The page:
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In focus: Alternative financing, credit's global spread

Apr 30, 2015 Sean Albert

Since the Great Recession, the financial sector's many arms have begun to evolve due to necessity, and the United States has already seen a major increase in the use of alternative financing and credit scoring as a result. Now, because of successful applications of these utilities throughout the nation, programs are expanding and other regions of the globe are getting on board with the alternative financial services arena, helping consumers, businesses and others recover from what was a devastating few years for the global economy.

Simple catalysts such as the realization that traditional credit scoring might not always reveal the most helpful and relevant information for businesses and financial institutions, as well as more complex demands including those for more speedy completion of these reports, are driving the popularity of these services across the board. On the financing end, one could make the argument that alternative lending programs were some of the main reasons why many competitors in the small business sector survived the harshest years of the recession.

At the end of the day, it has become clear that more entities are seeking out alternative financial services, including lending programs, credit scoring and financing acquisition, and it has yet to be seen how much more these industries can grow on the global stage. However, two new reports indicated that both Europe and the United States are seeing increases in alternative credit scoring and distribution for relatively niche markets.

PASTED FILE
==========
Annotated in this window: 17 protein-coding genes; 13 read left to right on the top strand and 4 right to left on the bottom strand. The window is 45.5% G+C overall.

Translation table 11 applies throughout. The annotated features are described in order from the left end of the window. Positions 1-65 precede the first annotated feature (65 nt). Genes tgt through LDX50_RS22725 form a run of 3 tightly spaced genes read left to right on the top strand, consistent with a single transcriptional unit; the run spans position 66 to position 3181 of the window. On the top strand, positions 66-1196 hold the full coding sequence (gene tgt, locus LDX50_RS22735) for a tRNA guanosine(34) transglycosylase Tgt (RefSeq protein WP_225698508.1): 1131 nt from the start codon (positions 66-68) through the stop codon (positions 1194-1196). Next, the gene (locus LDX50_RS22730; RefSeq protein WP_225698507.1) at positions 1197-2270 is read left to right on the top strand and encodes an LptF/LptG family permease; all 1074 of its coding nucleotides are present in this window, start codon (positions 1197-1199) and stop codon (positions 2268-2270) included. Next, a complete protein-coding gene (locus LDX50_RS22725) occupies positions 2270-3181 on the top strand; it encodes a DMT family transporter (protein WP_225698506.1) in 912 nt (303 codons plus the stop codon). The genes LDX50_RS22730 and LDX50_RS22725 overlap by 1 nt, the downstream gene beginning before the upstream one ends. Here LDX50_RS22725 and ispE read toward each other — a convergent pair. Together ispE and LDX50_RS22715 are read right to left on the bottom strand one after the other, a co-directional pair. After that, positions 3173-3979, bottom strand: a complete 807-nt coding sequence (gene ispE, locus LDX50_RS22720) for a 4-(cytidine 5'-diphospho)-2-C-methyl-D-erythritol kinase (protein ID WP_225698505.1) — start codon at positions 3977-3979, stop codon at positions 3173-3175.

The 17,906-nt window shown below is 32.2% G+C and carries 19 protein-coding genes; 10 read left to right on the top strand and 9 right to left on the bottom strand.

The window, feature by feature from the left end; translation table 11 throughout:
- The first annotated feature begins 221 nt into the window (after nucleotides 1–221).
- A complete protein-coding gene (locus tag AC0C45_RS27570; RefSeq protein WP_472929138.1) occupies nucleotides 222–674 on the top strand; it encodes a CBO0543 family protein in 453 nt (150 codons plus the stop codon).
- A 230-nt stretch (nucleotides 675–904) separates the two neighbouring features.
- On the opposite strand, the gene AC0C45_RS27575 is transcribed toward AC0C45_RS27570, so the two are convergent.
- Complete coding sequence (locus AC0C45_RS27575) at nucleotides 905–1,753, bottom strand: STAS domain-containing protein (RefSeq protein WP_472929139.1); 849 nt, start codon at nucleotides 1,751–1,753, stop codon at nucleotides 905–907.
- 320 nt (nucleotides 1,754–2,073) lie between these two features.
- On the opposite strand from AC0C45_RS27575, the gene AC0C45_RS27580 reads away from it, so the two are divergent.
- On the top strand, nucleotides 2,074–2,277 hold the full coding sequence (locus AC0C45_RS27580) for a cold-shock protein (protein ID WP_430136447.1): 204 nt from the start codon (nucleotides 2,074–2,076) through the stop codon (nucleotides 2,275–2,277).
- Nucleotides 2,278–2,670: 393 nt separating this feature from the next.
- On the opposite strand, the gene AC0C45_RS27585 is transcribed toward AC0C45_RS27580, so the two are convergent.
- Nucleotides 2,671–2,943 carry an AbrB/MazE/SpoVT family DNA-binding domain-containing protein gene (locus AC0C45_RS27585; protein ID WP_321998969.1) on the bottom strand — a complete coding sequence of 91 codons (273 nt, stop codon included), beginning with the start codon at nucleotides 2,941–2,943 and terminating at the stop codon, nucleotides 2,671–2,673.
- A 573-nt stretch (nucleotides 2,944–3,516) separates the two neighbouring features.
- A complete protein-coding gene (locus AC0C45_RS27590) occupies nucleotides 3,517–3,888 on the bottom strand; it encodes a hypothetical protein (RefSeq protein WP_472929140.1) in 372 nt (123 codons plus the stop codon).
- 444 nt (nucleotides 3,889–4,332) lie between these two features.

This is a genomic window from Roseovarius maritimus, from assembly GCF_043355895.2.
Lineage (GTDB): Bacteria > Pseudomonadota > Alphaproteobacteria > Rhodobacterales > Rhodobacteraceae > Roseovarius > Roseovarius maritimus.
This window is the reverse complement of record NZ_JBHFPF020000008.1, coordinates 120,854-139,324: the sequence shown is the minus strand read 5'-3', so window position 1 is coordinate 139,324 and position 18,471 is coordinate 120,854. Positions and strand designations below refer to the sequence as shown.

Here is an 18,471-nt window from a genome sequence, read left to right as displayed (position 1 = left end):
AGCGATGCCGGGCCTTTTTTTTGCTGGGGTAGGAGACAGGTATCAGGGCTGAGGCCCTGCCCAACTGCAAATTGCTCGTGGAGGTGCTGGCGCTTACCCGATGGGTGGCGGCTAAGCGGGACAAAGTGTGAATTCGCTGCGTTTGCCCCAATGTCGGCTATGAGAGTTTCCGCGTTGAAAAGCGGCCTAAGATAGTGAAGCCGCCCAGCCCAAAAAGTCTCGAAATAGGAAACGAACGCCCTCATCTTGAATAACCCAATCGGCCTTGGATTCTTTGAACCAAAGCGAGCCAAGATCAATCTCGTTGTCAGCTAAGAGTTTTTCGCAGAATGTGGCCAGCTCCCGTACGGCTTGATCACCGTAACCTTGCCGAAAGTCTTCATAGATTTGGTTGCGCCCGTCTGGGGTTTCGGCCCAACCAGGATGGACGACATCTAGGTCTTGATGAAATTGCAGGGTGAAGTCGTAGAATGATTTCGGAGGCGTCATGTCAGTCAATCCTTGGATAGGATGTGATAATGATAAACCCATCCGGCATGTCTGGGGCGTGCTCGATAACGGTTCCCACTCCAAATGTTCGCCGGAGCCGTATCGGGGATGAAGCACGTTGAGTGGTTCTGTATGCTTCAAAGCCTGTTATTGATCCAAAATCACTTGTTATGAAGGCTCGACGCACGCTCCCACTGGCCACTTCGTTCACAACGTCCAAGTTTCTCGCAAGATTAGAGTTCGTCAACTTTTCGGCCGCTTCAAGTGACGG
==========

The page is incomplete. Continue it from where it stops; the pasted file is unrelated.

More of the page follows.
Burgeoning in Europe
The National Law Review recently published an article on the the increased prevalence of alternative credit markets in Europe, citing efforts from officials and governments throughout the continent to stimulate growth following the recession back in 2008. According to the news provider, this was really a needs-based trend from the beginning, but certain obstacles have yet to be overcome by alternative credit players that are not attached to corporate entities or traditional financial institutions.

For example, the source pointed out that the U.S. debt model is far more amicable to new, independent alternative credit providers and scorers than the systems in Europe, which has made it difficult for the industry to really gain quality traction from the ground level up. However, because traditional banks have not been able to keep up with demand for financing among small and medium-sized businesses, the proverbial levy has started to break.

The National Law Review argued that the debt market has been revitalized and boosted thanks to alternative credit providers, but there is still much work to be done by way of legislation to allow the industry to flourish.

Scoring high in US
USA Today reported that startup companies in the United States are becoming more interested in alternative credit scoring as the years go on, but tend to only use them when trying to acquire financing through non-traditional channels. Whether or not alternative credit scoring becomes a reality among the nation's financial institutions, including major banks and credit unions, is still unclear, but the applications of the methods are largely unchecked.

For example, the source spoke to PricewaterhouseCoopers consumer finance practice principal Martin Touhey about the reasons behind alternative credit scoring's potential rise to popularity.

"There's a lot of people out there who are good credit risk, but because they've never been able to get credit, they fall out of the traditional model," Touhey told the news provider. "Is it time for consumer lending to go social?"

At the end of the day, the lending and credit scoring markets will likely need to be overhauled to make way for the modern era of business competition and need, and alternative channels will likely be a boon in this regard.